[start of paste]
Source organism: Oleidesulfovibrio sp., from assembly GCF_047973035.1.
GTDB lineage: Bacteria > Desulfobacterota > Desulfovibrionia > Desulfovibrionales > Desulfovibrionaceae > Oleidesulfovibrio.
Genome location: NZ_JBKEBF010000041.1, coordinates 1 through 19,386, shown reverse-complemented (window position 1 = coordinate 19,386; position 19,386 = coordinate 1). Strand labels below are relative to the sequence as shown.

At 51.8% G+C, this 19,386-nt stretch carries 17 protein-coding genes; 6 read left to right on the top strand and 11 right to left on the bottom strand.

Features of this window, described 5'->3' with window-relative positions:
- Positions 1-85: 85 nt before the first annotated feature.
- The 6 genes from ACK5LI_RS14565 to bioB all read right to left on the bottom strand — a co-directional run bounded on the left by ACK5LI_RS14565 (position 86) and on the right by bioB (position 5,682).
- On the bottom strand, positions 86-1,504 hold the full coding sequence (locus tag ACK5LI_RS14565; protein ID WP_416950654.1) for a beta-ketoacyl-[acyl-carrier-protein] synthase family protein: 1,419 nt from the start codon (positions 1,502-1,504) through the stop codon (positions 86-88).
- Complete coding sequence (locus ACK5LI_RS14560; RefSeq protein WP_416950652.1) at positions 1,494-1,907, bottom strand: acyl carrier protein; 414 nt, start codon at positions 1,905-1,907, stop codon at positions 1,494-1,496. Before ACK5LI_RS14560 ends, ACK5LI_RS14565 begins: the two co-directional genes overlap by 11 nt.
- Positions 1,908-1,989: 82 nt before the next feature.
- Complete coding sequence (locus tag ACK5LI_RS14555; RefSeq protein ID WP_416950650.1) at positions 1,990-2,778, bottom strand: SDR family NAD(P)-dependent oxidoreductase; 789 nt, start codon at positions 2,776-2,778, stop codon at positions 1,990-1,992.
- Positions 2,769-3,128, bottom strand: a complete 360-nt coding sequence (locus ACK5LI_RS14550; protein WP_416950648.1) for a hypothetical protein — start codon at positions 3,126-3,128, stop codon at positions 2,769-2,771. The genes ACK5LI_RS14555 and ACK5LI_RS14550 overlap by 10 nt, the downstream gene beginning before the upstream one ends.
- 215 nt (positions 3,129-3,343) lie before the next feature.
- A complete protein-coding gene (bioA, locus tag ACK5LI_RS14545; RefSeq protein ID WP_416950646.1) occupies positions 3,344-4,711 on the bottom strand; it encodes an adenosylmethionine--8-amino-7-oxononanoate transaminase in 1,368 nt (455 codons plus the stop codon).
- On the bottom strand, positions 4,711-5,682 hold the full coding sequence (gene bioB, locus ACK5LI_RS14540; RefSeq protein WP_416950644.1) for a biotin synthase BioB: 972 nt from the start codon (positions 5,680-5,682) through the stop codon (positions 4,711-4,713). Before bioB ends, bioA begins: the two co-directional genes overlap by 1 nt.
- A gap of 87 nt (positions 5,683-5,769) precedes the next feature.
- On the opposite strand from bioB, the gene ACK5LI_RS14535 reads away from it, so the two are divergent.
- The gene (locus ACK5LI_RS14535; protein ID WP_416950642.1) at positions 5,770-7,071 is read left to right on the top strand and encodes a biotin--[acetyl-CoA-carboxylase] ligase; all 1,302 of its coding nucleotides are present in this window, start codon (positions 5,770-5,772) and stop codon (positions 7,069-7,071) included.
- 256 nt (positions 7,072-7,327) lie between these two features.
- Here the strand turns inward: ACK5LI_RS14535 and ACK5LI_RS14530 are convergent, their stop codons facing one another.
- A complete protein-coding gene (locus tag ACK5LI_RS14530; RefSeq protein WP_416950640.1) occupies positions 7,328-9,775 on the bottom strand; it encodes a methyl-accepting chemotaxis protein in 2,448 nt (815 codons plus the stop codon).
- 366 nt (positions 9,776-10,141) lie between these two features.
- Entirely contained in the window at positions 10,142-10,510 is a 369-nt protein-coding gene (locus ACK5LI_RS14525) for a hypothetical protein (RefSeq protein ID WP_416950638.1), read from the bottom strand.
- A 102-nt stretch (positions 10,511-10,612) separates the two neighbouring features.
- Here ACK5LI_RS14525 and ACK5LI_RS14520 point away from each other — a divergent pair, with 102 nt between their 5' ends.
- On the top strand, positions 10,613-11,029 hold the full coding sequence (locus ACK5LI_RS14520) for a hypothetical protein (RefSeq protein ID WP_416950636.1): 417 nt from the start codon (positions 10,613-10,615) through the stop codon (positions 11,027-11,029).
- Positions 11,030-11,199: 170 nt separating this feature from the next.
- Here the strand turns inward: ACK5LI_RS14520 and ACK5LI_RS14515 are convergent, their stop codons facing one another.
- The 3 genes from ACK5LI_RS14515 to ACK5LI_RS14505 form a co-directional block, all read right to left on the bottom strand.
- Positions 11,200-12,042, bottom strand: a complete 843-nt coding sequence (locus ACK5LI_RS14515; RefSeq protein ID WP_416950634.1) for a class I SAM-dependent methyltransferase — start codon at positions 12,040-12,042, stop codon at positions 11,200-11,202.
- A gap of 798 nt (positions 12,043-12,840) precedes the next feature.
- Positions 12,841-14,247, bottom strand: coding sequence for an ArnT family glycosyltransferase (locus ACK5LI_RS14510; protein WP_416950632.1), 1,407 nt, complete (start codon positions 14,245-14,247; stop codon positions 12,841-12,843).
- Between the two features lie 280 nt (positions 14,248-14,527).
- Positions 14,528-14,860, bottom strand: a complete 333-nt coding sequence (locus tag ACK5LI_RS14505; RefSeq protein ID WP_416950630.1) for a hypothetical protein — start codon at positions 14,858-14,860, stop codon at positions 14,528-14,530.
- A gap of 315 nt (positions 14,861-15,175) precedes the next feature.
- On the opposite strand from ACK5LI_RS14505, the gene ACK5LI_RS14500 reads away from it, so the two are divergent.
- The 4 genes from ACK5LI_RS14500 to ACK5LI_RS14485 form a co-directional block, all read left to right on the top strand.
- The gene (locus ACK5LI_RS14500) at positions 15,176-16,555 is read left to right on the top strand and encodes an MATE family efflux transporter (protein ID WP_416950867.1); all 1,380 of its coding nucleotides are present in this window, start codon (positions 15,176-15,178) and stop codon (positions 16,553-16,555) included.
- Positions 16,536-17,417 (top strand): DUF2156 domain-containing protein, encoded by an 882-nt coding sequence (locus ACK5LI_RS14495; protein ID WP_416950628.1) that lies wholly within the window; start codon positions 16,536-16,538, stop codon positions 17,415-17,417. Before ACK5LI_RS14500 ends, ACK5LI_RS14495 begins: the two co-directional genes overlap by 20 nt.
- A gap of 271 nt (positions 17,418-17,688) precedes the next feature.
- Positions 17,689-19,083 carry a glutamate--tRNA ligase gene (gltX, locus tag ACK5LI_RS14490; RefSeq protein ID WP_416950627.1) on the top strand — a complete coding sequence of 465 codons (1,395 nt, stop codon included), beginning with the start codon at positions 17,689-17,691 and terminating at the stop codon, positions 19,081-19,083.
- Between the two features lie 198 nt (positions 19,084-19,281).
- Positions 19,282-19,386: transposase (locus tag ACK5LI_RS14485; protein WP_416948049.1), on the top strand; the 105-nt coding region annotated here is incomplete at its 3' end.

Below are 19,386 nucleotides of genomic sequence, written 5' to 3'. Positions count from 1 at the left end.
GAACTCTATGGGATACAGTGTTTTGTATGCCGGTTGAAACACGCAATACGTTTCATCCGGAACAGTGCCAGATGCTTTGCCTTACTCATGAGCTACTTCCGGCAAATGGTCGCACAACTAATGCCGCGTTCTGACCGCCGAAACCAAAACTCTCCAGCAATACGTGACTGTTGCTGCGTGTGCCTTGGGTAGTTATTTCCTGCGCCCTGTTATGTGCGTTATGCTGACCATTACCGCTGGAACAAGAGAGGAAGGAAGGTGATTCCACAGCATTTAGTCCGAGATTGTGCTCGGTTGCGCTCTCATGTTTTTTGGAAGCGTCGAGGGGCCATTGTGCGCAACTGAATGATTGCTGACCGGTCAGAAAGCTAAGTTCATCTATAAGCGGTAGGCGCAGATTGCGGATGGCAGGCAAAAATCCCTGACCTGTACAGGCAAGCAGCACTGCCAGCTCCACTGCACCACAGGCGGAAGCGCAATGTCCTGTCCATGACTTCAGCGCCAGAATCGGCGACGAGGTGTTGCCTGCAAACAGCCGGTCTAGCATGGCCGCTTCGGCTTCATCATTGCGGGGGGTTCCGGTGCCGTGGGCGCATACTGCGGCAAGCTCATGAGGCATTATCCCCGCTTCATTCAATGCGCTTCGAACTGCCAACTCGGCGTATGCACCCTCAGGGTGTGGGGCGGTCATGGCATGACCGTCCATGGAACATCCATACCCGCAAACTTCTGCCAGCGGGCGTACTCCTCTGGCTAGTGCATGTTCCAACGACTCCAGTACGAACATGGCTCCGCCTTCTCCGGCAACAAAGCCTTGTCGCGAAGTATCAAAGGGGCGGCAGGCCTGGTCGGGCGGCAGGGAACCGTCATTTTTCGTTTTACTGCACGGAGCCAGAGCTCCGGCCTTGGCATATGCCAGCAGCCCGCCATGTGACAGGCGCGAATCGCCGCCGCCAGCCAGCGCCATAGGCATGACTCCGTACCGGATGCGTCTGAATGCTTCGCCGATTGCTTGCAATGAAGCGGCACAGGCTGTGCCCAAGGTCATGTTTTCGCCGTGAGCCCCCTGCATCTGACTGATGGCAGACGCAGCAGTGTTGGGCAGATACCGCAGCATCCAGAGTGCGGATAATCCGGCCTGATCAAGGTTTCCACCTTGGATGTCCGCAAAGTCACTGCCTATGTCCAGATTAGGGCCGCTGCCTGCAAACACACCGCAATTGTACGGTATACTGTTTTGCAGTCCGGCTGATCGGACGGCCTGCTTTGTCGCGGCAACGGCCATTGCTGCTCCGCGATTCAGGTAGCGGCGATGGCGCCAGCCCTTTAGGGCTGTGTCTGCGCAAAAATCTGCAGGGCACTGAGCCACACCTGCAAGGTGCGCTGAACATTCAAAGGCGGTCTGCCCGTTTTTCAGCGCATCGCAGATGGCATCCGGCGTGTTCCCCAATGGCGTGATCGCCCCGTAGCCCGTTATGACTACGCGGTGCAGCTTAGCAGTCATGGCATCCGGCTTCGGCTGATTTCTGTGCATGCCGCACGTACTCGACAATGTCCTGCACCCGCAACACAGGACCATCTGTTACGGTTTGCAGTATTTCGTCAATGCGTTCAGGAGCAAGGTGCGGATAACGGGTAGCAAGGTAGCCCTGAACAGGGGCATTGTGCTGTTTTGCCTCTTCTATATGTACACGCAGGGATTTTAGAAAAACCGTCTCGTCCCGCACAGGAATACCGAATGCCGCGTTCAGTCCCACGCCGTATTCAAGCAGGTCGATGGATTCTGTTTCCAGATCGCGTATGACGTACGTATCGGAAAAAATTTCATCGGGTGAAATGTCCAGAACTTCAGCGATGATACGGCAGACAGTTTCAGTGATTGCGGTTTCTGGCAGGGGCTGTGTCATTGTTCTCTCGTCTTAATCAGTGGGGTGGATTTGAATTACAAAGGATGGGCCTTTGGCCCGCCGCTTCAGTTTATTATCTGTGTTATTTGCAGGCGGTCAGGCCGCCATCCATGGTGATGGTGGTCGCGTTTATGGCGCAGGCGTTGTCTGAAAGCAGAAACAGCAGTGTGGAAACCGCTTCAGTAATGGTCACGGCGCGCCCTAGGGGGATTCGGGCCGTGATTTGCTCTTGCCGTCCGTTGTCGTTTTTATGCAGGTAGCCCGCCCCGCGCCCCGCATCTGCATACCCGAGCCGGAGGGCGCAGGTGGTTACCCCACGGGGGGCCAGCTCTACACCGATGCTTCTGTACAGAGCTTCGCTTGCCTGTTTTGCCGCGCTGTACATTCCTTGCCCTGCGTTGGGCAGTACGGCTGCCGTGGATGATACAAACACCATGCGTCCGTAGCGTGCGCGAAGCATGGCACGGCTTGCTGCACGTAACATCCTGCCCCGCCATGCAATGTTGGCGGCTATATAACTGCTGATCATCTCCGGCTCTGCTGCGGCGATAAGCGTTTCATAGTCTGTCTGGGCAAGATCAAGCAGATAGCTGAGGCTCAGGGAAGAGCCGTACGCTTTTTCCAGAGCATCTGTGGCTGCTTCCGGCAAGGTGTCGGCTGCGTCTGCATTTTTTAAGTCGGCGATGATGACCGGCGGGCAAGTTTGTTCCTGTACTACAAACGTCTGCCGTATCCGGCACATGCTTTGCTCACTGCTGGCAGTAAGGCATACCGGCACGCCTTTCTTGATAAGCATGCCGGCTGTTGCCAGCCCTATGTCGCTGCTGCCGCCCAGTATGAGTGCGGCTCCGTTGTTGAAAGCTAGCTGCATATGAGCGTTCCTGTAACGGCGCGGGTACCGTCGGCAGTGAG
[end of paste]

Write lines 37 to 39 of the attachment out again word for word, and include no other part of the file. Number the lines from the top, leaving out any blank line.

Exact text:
- The 4 genes from ACK5LI_RS14500 to ACK5LI_RS14485 form a co-directional block, all read left to right on the top strand.
- The gene (locus ACK5LI_RS14500) at positions 15,176-16,555 is read left to right on the top strand and encodes an MATE family efflux transporter (protein ID WP_416950867.1); all 1,380 of its coding nucleotides are present in this window, start codon (positions 15,176-15,178) and stop codon (positions 16,553-16,555) included.
- Positions 16,536-17,417 (top strand): DUF2156 domain-containing protein, encoded by an 882-nt coding sequence (locus ACK5LI_RS14495; protein ID WP_416950628.1) that lies wholly within the window; start codon positions 16,536-16,538, stop codon positions 17,415-17,417. Before ACK5LI_RS14500 ends, ACK5LI_RS14495 begins: the two co-directional genes overlap by 20 nt.